What are they scared of?
The human race has deep underlying fears about technology and the lives their children will lead and this can be seen – in all places — in the negative yields in bond markets, Nobel Prize-winning economist Robert Shiller told CNBC.
“I think fears have been growing for years that represent the willingness of people to bid up bond prices,” he told CNBC Wednesday.
“They are worried about their future. They are worried not just about next year, they are worried about the next twenty years, the next forty years. So they are desperately trying to provide for that, they’ll even accept negative yields.” (Everyone is scared: Nobel Prize winner Shiller).
This cheerful pronouncement was made by Professor Shiller, 2:00 pm EST, January 28. No wonder the market fell out of bed that afternoon, forget the real news (which was not that earth-shattering). If shillers assertions strike a chord, maybe it is time to start honing your survivalist skills.
Shiller’s dark analysis has a silver lining
For if he is correct in his assertion that “everyone is afraid,” our current secular bull market probably has much further to go. Why? Because, bull markets are born in periods of extreme pessimism and fear. They die in periods of extreme optimism and euphoria. If Professor Shiller is correct, the game is not nearly over. It still may be in the earlier innings.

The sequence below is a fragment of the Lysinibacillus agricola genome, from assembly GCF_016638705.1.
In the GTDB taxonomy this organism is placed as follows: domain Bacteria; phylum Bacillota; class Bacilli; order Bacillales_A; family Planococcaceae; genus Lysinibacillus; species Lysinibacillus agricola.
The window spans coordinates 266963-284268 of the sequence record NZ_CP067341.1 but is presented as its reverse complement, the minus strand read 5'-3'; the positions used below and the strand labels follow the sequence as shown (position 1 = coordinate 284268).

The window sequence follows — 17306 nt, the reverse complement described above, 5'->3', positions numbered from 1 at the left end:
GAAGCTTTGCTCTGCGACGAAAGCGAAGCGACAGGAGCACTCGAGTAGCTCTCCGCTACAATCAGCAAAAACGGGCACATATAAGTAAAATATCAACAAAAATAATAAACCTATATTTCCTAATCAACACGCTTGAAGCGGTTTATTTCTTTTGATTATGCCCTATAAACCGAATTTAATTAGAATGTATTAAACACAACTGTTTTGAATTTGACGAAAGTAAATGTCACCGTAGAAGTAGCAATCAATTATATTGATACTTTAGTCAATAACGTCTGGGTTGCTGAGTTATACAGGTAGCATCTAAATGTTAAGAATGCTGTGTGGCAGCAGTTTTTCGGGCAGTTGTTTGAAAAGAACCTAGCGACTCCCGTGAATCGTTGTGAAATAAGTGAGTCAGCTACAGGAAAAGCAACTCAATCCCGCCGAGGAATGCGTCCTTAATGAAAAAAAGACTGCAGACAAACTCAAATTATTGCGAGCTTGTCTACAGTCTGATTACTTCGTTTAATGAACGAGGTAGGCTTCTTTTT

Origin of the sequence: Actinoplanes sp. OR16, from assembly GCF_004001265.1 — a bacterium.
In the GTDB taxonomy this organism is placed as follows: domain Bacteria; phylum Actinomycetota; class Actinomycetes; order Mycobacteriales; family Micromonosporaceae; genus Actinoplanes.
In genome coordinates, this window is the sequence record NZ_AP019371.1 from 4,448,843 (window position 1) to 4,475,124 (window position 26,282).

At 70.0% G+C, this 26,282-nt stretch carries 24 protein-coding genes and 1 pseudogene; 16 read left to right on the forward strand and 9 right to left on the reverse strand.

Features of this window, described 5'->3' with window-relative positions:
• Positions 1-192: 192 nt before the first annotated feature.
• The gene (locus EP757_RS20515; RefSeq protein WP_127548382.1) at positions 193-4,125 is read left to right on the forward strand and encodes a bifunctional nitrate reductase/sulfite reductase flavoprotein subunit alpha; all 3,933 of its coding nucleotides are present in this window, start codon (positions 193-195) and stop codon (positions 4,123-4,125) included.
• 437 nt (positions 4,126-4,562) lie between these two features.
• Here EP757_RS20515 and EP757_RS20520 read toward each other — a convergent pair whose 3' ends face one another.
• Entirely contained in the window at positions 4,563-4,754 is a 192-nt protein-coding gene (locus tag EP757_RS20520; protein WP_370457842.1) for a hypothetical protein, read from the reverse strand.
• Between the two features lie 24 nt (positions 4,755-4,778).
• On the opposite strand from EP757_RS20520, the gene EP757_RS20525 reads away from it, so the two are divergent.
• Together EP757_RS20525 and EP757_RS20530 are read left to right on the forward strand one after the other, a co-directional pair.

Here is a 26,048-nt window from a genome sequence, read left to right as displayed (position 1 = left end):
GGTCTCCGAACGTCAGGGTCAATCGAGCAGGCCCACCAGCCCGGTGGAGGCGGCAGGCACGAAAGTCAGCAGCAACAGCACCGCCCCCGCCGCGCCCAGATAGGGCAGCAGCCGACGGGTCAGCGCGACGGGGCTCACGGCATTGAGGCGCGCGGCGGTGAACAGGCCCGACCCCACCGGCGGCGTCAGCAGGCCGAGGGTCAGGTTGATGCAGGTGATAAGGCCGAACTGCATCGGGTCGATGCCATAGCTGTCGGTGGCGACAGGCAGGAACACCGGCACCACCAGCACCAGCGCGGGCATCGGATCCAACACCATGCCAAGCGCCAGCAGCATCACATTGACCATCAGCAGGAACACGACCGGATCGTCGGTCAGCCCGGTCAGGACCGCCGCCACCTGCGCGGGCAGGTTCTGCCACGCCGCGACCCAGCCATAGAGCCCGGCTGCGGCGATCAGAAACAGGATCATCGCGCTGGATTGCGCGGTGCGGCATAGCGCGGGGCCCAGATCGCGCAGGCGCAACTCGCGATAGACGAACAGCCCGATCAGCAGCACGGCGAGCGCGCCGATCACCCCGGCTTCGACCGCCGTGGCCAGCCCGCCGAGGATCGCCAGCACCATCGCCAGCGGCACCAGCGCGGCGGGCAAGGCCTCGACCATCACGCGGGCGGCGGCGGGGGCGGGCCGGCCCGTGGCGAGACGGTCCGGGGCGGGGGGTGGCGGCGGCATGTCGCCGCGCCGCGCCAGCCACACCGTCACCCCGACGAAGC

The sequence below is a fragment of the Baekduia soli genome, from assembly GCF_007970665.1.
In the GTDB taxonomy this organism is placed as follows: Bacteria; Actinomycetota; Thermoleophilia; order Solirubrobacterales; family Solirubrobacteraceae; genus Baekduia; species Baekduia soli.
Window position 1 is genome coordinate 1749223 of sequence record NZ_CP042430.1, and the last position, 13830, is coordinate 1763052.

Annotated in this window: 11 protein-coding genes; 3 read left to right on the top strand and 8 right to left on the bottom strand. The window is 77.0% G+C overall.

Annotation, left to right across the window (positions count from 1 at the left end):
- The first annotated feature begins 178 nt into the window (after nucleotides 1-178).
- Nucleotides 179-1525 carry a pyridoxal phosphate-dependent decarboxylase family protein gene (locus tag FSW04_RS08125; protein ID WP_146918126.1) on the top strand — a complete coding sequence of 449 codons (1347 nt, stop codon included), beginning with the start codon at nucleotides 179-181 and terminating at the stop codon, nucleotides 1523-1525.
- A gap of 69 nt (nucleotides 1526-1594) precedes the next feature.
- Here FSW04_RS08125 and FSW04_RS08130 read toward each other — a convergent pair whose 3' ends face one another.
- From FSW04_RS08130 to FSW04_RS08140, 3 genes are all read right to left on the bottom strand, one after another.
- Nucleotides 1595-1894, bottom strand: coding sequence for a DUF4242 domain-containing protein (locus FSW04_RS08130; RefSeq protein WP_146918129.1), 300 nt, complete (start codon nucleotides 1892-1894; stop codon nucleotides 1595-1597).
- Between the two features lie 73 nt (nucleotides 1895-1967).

This is not to say we are immune to sharp, downward, scary moves in the market … or even a cyclical bear market. But, in the long-run, the secular bull market that began in March of 2009, may have a lot further to go before the euphoria really sets in. Distrust of the market brought about by the ’08 / ’09 collapse will not be easily banished.
Thank you Professor Shiller for validating a point I’ve made in past Kortsessions
Hyper-low rates are about fear.
But, it may not necessarily be about fear among U.S.-centric investors. It is also about fear in Germany and Japan, where their 10-year sovereigns closed at .27% and .28% yields respectively, and with Italy 1.58%, U.K. 1.34% and Spain 1.45%. Our 10-year, still at 1.64% (1/30/2015), provides the most competitive, safe yield in the world.
Are you scared yet?
P.S. The folks at CNBC, I’m sure, were absolutely delighted to get this scoop. They make a living on the negativity. Remember, ‘if it bleeds it leads.’
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